I’ve been hunting for Neptune. I think I’ve found it.
It’s been on my to-do list, but I haven’t been at this very long, and there are so many obstacles, from early bedtime on school nights to clouds to full moon to the pernicious and ever-growing light pollution…but during the last few nights, about 9:30 to 10 PM, there it’s been, about forty-five minutes of arc to the northeast of Hydor (λ Aquarii) –in other words, below and to the left.
The first night, I had the 6×30 finderscope in, rather than the red-dot finder I favor. I meant it as a personal growth challenge, but it addled my brain: the finder shows things inverted, the telescope shows them reversed. (I could solve this by removing the diagonal and crouching all night long.)
But through the finder it was clear enough, “above” the star, a small bluish body about 45′ of arc distant. It’s barely seven minutes away from an 8th-magnitude star, HIP113231–Neptune is close to magnitude 8 itself, and the two made a good match.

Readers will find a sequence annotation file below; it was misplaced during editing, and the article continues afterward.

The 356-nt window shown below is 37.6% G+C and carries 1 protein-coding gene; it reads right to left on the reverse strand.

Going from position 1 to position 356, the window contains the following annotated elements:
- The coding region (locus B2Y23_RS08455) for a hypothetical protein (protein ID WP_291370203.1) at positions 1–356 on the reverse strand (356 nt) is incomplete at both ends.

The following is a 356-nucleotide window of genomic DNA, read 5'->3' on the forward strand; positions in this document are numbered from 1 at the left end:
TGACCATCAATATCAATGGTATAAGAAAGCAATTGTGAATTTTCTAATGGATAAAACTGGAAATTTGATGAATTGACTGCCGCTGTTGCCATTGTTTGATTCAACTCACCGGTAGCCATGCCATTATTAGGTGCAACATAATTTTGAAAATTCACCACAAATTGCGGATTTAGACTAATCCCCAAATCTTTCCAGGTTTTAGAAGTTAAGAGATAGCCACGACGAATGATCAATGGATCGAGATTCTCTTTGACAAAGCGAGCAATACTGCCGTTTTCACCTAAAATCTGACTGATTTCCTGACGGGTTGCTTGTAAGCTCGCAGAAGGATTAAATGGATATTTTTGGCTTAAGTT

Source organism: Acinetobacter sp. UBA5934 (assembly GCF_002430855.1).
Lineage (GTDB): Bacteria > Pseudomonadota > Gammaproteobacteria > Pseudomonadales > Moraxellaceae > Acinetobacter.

Thereafter, I went back to the red-dot, which suits me well, and found it again with little trouble. It’s not much to see, really. Perhaps a larger scope is in my future.
For some reason, my fourth-grade illustration of “the other blue planet” gives it banding like Jupiter’s in fanciful yellow and green. Not sure why I went from scientist to expressionist there. Anyway, Neptune is blue.
Other things spotted last evening: Sualocin and Rotanev, those palindromic double stars in Delphinus. (Spelled backwards, they become Nicolaus and Venator, the Latin form of the name of Niccolò Cacciatore, in English Nick Hunter; he was assistant to Giuseppe Piazzi at the Palermo observatory. Cacciatore succeeded Piazzi, who is credited with the discovery of Ceres.) They are very close binaries, but I separated them.
I also caught the Blue Snowball nebula in Andromeda.
Not bad for a light-polluted location, a busy schedule, and a chronically cloudy sky.